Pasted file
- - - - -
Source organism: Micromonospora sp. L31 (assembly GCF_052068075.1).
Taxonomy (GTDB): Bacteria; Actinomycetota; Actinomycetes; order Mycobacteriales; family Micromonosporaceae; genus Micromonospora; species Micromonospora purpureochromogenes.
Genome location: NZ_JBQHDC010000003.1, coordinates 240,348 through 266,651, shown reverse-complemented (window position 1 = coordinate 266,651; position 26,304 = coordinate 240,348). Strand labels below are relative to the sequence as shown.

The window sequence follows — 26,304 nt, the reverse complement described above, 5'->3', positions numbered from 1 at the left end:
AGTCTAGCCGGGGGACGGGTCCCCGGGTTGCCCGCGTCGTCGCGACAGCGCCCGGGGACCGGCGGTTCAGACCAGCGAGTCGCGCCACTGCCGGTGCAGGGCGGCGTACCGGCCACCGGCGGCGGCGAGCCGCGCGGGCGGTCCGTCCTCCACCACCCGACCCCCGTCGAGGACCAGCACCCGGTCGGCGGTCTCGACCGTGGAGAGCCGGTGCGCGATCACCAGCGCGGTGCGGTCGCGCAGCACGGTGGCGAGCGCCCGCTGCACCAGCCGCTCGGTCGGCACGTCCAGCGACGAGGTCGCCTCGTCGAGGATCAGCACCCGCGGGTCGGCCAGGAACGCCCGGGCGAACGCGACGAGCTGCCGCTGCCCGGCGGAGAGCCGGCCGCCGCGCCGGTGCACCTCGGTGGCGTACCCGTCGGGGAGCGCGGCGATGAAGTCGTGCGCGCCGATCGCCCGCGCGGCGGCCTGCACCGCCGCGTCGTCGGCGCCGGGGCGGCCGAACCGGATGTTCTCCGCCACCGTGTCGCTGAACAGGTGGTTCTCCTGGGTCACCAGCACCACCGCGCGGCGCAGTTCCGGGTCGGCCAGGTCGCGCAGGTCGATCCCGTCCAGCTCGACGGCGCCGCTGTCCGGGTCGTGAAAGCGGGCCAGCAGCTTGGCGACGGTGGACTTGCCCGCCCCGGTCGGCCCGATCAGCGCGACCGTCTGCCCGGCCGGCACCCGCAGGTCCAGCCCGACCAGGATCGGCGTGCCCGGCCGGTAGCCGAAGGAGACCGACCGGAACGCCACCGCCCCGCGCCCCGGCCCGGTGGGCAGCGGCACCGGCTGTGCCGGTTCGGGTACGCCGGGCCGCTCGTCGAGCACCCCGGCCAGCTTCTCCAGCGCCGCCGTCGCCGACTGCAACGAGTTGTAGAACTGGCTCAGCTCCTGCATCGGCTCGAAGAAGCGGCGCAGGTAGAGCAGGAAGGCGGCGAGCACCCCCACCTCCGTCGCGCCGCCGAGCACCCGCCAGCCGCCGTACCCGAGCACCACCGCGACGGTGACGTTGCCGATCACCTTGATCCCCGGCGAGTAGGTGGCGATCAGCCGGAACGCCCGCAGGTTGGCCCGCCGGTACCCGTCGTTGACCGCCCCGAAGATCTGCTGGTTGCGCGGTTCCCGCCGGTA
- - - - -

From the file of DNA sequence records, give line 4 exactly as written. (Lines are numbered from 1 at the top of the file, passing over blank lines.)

The window sequence follows — 26,304 nt, the reverse complement described above, 5'->3', positions numbered from 1 at the left end: